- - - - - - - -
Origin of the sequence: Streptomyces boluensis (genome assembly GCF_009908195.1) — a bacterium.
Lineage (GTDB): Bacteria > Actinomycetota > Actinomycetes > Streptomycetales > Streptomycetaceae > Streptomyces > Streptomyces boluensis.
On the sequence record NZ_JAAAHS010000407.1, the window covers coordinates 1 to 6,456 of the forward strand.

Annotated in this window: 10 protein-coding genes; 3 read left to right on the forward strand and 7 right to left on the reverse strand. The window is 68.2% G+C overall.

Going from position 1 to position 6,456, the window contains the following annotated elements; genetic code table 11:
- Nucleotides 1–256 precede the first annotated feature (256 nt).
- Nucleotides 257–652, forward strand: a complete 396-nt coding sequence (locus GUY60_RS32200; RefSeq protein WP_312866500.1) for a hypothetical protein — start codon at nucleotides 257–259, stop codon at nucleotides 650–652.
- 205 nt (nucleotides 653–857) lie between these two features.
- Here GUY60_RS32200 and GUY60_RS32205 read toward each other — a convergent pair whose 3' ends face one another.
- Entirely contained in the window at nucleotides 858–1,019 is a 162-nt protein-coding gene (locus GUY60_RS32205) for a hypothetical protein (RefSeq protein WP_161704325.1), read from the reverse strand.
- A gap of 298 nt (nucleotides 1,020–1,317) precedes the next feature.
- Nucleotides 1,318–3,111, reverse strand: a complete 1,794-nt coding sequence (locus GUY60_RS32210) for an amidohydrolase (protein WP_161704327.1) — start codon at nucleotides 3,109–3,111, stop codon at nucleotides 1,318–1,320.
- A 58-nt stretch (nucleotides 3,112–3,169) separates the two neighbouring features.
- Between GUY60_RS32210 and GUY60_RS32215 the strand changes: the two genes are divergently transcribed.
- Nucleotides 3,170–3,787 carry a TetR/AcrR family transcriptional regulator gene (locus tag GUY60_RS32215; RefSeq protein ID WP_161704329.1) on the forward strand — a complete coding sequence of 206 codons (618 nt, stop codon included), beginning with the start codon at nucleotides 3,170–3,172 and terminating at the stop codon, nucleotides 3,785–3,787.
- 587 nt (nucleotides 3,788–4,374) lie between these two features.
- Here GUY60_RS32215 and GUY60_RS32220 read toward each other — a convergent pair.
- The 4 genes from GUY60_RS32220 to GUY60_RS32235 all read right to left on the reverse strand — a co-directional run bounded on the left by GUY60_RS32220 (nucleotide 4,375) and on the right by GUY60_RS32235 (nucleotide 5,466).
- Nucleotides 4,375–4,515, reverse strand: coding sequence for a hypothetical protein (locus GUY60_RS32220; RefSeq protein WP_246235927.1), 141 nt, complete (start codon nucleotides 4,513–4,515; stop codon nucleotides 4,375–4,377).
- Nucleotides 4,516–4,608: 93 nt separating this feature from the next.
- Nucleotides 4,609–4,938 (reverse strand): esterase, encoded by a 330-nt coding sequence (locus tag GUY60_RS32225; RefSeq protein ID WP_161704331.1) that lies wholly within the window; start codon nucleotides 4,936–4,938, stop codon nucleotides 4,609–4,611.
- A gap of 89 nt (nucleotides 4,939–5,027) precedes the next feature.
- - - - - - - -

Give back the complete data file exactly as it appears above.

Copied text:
Origin of the sequence: Streptomyces boluensis (genome assembly GCF_009908195.1) — a bacterium.
Lineage (GTDB): Bacteria > Actinomycetota > Actinomycetes > Streptomycetales > Streptomycetaceae > Streptomyces > Streptomyces boluensis.
On the sequence record NZ_JAAAHS010000407.1, the window covers coordinates 1 to 6,456 of the forward strand.

Annotated in this window: 10 protein-coding genes; 3 read left to right on the forward strand and 7 right to left on the reverse strand. The window is 68.2% G+C overall.

Going from position 1 to position 6,456, the window contains the following annotated elements; genetic code table 11:
- Nucleotides 1–256 precede the first annotated feature (256 nt).
- Nucleotides 257–652, forward strand: a complete 396-nt coding sequence (locus GUY60_RS32200; RefSeq protein WP_312866500.1) for a hypothetical protein — start codon at nucleotides 257–259, stop codon at nucleotides 650–652.
- 205 nt (nucleotides 653–857) lie between these two features.
- Here GUY60_RS32200 and GUY60_RS32205 read toward each other — a convergent pair whose 3' ends face one another.
- Entirely contained in the window at nucleotides 858–1,019 is a 162-nt protein-coding gene (locus GUY60_RS32205) for a hypothetical protein (RefSeq protein WP_161704325.1), read from the reverse strand.
- A gap of 298 nt (nucleotides 1,020–1,317) precedes the next feature.
- Nucleotides 1,318–3,111, reverse strand: a complete 1,794-nt coding sequence (locus GUY60_RS32210) for an amidohydrolase (protein WP_161704327.1) — start codon at nucleotides 3,109–3,111, stop codon at nucleotides 1,318–1,320.
- A 58-nt stretch (nucleotides 3,112–3,169) separates the two neighbouring features.
- Between GUY60_RS32210 and GUY60_RS32215 the strand changes: the two genes are divergently transcribed.
- Nucleotides 3,170–3,787 carry a TetR/AcrR family transcriptional regulator gene (locus tag GUY60_RS32215; RefSeq protein ID WP_161704329.1) on the forward strand — a complete coding sequence of 206 codons (618 nt, stop codon included), beginning with the start codon at nucleotides 3,170–3,172 and terminating at the stop codon, nucleotides 3,785–3,787.
- 587 nt (nucleotides 3,788–4,374) lie between these two features.
- Here GUY60_RS32215 and GUY60_RS32220 read toward each other — a convergent pair.
- The 4 genes from GUY60_RS32220 to GUY60_RS32235 all read right to left on the reverse strand — a co-directional run bounded on the left by GUY60_RS32220 (nucleotide 4,375) and on the right by GUY60_RS32235 (nucleotide 5,466).
- Nucleotides 4,375–4,515, reverse strand: coding sequence for a hypothetical protein (locus GUY60_RS32220; RefSeq protein WP_246235927.1), 141 nt, complete (start codon nucleotides 4,513–4,515; stop codon nucleotides 4,375–4,377).
- Nucleotides 4,516–4,608: 93 nt separating this feature from the next.
- Nucleotides 4,609–4,938 (reverse strand): esterase, encoded by a 330-nt coding sequence (locus tag GUY60_RS32225; RefSeq protein ID WP_161704331.1) that lies wholly within the window; start codon nucleotides 4,936–4,938, stop codon nucleotides 4,609–4,611.
- A gap of 89 nt (nucleotides 4,939–5,027) precedes the next feature.